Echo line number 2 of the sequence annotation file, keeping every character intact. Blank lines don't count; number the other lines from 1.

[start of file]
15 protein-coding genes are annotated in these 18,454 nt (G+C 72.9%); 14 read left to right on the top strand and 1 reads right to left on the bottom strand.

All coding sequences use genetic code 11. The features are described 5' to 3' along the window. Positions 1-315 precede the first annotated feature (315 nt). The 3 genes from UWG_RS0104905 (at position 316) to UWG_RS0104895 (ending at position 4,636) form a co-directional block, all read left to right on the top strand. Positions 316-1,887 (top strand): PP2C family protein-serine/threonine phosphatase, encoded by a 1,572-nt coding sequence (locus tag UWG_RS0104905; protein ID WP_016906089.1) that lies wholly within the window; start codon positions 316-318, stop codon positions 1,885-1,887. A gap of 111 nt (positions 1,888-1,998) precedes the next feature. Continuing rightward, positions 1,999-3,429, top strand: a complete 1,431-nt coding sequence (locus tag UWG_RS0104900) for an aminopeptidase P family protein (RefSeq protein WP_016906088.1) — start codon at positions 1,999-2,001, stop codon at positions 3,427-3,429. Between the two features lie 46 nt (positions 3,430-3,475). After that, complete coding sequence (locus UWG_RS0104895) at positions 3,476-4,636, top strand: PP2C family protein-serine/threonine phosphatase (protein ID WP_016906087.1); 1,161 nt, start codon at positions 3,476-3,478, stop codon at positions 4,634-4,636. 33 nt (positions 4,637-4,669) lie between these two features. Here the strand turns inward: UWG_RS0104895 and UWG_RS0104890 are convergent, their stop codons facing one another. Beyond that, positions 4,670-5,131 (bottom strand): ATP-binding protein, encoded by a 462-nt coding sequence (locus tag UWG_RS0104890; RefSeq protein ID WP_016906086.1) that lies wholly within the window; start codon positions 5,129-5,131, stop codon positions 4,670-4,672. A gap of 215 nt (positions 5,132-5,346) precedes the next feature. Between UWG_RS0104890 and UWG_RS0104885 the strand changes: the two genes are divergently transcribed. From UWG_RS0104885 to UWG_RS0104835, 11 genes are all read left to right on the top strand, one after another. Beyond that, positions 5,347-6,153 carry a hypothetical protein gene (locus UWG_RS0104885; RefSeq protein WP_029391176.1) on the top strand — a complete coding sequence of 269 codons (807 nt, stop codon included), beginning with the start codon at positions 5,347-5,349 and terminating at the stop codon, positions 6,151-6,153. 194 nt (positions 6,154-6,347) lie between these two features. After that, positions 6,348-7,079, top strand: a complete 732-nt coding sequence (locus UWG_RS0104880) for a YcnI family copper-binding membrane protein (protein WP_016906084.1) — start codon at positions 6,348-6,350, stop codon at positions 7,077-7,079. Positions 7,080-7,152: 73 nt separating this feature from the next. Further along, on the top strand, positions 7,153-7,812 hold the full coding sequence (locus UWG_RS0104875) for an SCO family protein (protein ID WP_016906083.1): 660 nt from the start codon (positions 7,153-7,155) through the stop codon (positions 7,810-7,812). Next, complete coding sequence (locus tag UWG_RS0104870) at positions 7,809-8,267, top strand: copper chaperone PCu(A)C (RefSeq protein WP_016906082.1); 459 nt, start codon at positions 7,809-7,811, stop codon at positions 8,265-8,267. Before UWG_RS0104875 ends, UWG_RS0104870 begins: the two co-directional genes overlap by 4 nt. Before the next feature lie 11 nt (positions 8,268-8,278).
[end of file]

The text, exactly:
All coding sequences use genetic code 11. The features are described 5' to 3' along the window. Positions 1-315 precede the first annotated feature (315 nt). The 3 genes from UWG_RS0104905 (at position 316) to UWG_RS0104895 (ending at position 4,636) form a co-directional block, all read left to right on the top strand. Positions 316-1,887 (top strand): PP2C family protein-serine/threonine phosphatase, encoded by a 1,572-nt coding sequence (locus tag UWG_RS0104905; protein ID WP_016906089.1) that lies wholly within the window; start codon positions 316-318, stop codon positions 1,885-1,887. A gap of 111 nt (positions 1,888-1,998) precedes the next feature. Continuing rightward, positions 1,999-3,429, top strand: a complete 1,431-nt coding sequence (locus tag UWG_RS0104900) for an aminopeptidase P family protein (RefSeq protein WP_016906088.1) — start codon at positions 1,999-2,001, stop codon at positions 3,427-3,429. Between the two features lie 46 nt (positions 3,430-3,475). After that, complete coding sequence (locus UWG_RS0104895) at positions 3,476-4,636, top strand: PP2C family protein-serine/threonine phosphatase (protein ID WP_016906087.1); 1,161 nt, start codon at positions 3,476-3,478, stop codon at positions 4,634-4,636. 33 nt (positions 4,637-4,669) lie between these two features. Here the strand turns inward: UWG_RS0104895 and UWG_RS0104890 are convergent, their stop codons facing one another. Beyond that, positions 4,670-5,131 (bottom strand): ATP-binding protein, encoded by a 462-nt coding sequence (locus tag UWG_RS0104890; RefSeq protein ID WP_016906086.1) that lies wholly within the window; start codon positions 5,129-5,131, stop codon positions 4,670-4,672. A gap of 215 nt (positions 5,132-5,346) precedes the next feature. Between UWG_RS0104890 and UWG_RS0104885 the strand changes: the two genes are divergently transcribed. From UWG_RS0104885 to UWG_RS0104835, 11 genes are all read left to right on the top strand, one after another. Beyond that, positions 5,347-6,153 carry a hypothetical protein gene (locus UWG_RS0104885; RefSeq protein WP_029391176.1) on the top strand — a complete coding sequence of 269 codons (807 nt, stop codon included), beginning with the start codon at positions 5,347-5,349 and terminating at the stop codon, positions 6,151-6,153. 194 nt (positions 6,154-6,347) lie between these two features. After that, positions 6,348-7,079, top strand: a complete 732-nt coding sequence (locus UWG_RS0104880) for a YcnI family copper-binding membrane protein (protein WP_016906084.1) — start codon at positions 6,348-6,350, stop codon at positions 7,077-7,079. Positions 7,080-7,152: 73 nt separating this feature from the next. Further along, on the top strand, positions 7,153-7,812 hold the full coding sequence (locus UWG_RS0104875) for an SCO family protein (protein ID WP_016906083.1): 660 nt from the start codon (positions 7,153-7,155) through the stop codon (positions 7,810-7,812). Next, complete coding sequence (locus tag UWG_RS0104870) at positions 7,809-8,267, top strand: copper chaperone PCu(A)C (RefSeq protein WP_016906082.1); 459 nt, start codon at positions 7,809-7,811, stop codon at positions 8,265-8,267. Before UWG_RS0104875 ends, UWG_RS0104870 begins: the two co-directional genes overlap by 4 nt. Before the next feature lie 11 nt (positions 8,268-8,278).